Well, it is possible to imagine a life form that uses liquid ammonia or liquid methane or liquid hydrogen as a solvent. The trouble is that these don’t seem to have the special properties water does.
The most common elements in the universe are hydrogen, helium, oxygen, nitrogen, and carbon. Helium is out, since it doesn’t form compounds. So, H+H makes hydrogen gas, C+H makes methane, N+H makes ammonia, and O+H makes water. These are the most common compounds in the universe.
We can imagine creatures using more exotic compounds, but it is hard to imagine how, say, chlorine might be segregated on a planet enough to form the basis of a biosphere.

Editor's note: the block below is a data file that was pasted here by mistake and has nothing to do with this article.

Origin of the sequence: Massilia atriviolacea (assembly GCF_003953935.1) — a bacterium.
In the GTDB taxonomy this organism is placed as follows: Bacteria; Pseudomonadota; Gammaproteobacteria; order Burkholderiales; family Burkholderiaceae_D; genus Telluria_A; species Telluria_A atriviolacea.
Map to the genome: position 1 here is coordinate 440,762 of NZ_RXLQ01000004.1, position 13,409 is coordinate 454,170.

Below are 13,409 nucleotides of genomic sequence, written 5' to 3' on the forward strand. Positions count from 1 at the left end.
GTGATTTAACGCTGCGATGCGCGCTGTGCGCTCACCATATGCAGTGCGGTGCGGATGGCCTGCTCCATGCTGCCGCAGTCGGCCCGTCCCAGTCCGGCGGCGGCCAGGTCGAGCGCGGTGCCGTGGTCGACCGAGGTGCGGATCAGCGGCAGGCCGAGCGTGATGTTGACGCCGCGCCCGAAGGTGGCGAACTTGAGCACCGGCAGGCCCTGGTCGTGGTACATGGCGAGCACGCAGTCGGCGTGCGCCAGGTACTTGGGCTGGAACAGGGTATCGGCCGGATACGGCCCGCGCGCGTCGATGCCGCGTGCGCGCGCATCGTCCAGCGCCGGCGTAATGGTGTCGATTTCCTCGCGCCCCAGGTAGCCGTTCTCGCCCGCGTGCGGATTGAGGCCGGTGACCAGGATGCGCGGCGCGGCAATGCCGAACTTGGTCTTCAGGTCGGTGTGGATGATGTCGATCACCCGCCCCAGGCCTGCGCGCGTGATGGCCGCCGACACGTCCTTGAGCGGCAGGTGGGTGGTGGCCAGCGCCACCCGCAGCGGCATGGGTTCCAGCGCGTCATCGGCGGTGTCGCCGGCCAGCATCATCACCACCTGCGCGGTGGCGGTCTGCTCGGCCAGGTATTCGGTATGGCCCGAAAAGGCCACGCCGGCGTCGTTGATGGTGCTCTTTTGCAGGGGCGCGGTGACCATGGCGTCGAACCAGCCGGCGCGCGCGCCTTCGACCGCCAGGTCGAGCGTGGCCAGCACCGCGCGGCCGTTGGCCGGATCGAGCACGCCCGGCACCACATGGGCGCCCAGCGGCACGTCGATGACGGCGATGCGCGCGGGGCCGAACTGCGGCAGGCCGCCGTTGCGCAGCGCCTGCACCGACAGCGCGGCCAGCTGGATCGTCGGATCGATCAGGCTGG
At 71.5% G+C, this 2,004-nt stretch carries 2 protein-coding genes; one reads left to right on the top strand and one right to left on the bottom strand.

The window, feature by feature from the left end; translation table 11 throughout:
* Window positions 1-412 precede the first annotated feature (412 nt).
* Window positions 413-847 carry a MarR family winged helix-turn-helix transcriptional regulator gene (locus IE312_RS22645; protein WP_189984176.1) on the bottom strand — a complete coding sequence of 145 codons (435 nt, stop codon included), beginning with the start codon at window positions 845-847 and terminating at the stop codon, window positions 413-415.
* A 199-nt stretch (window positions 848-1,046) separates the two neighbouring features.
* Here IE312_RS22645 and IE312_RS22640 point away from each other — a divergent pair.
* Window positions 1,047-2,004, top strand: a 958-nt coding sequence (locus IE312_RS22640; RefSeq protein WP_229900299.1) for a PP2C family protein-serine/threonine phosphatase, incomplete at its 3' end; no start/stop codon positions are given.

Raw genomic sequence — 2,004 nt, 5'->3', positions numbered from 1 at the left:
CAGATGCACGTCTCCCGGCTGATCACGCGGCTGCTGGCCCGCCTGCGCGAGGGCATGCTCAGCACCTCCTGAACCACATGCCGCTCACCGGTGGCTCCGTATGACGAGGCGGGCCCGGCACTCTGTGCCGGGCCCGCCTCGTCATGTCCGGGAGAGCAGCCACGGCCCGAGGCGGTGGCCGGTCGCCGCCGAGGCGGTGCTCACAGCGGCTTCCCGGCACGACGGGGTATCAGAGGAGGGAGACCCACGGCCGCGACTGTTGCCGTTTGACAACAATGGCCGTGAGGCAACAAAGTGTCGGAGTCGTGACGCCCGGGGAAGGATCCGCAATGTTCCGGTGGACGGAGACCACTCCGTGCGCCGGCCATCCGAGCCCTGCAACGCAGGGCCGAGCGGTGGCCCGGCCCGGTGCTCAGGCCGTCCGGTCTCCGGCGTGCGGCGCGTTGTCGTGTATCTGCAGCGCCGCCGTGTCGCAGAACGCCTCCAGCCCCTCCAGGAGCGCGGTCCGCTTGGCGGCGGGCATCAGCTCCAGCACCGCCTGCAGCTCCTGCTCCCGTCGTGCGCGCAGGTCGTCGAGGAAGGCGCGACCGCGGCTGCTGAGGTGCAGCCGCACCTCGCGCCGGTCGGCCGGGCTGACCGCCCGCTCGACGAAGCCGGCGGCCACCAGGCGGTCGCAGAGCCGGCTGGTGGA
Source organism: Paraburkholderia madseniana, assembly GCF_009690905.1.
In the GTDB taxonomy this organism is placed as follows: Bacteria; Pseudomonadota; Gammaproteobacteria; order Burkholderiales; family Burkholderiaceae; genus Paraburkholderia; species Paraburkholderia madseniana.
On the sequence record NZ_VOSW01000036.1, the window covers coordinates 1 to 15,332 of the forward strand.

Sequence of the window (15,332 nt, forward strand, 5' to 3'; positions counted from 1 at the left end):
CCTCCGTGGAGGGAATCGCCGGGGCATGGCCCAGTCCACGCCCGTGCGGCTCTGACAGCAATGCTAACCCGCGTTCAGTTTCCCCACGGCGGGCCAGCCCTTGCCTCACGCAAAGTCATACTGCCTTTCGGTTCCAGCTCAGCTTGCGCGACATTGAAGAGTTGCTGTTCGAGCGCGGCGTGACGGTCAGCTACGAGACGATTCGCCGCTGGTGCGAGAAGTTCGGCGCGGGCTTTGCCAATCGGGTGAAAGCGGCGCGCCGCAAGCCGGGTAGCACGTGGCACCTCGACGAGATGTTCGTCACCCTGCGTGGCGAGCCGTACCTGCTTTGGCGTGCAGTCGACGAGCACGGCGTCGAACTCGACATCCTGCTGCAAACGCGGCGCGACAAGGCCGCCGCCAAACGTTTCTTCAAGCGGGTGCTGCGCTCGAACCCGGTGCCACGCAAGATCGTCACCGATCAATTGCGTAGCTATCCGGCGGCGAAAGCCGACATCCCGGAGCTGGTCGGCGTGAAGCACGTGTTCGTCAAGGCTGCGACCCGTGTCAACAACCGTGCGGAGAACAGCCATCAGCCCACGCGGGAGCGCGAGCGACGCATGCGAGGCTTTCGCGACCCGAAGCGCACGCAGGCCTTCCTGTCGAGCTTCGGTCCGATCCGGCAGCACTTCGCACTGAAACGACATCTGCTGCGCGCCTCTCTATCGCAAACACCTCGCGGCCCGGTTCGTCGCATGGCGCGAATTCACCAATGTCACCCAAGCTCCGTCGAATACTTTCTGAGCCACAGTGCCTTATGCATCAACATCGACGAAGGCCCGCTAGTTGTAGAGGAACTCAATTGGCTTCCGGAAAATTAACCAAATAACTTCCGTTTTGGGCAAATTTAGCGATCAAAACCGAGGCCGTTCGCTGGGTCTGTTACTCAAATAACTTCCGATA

And the trouble with silicon is that it really doesn’t form the same sorts of compounds that carbon does. Although silicon can form four bonds like carbon, it doesn’t bond as tightly. We have millions of highly complex carbon compounds on earth, but only a few complex silicon compounds. There might be environments that favor the formation of complex silicon compounds, but we have no idea what those might be. Carbon, on the other hand, sticks itself together all the time. The ability of carbon to form complex compounds is what sets it apart from the rest of the periodic table, silicon included. That’s why we call it “organic chemistry”.